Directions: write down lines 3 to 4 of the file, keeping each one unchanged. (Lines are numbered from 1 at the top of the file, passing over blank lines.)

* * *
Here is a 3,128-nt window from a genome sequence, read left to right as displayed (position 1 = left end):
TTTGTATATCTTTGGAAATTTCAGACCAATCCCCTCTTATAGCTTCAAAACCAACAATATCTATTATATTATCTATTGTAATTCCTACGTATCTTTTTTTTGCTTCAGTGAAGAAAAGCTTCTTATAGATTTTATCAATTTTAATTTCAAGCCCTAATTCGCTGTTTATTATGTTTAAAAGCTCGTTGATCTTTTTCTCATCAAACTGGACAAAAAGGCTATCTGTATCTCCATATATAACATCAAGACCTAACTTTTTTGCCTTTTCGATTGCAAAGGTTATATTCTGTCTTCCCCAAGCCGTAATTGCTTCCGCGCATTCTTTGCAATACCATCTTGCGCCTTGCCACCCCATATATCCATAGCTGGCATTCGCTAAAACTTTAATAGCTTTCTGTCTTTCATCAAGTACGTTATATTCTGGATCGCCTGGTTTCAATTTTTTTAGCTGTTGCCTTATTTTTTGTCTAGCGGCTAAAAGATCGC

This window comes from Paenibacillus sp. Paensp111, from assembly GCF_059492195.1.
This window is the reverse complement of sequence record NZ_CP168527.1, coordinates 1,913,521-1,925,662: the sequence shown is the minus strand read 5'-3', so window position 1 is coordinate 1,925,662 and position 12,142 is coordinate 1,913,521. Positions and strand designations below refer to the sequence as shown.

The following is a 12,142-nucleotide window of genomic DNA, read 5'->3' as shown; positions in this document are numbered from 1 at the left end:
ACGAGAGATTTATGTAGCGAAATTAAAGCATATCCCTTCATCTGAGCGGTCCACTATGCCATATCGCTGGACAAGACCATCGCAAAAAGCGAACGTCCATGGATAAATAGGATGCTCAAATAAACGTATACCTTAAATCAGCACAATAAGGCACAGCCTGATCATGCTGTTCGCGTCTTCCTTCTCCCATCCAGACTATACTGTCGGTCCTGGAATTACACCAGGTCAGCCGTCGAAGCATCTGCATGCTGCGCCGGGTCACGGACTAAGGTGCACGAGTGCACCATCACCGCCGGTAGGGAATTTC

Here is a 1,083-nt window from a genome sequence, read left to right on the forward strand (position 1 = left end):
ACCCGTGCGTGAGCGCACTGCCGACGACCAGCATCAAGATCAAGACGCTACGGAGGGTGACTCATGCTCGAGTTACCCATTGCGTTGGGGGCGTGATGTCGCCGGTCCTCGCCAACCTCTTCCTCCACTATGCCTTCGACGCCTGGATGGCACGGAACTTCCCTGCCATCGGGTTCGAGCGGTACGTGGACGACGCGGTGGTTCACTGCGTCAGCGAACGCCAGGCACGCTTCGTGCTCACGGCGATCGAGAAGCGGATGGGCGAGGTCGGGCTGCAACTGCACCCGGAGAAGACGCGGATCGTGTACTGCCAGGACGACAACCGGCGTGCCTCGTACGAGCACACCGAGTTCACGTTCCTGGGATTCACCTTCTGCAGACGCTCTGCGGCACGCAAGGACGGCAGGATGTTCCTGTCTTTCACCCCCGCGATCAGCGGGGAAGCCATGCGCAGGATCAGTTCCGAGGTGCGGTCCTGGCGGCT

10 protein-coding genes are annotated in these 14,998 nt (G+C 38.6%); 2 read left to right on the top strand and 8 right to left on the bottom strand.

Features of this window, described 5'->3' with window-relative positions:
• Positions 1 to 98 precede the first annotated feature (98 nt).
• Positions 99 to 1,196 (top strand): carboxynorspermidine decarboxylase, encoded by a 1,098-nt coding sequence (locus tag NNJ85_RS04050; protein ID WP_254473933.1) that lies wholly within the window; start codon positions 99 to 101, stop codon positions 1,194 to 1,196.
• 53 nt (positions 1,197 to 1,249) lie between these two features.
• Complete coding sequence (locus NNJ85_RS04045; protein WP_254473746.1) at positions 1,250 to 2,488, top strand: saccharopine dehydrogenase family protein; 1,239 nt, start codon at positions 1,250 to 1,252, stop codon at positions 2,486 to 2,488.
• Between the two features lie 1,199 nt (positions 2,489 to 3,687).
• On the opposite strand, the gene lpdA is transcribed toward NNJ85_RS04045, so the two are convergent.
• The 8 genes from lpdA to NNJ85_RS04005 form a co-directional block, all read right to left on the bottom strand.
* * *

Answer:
This window comes from Paenibacillus sp. Paensp111, from assembly GCF_059492195.1.
This window is the reverse complement of sequence record NZ_CP168527.1, coordinates 1,913,521-1,925,662: the sequence shown is the minus strand read 5'-3', so window position 1 is coordinate 1,925,662 and position 12,142 is coordinate 1,913,521. Positions and strand designations below refer to the sequence as shown.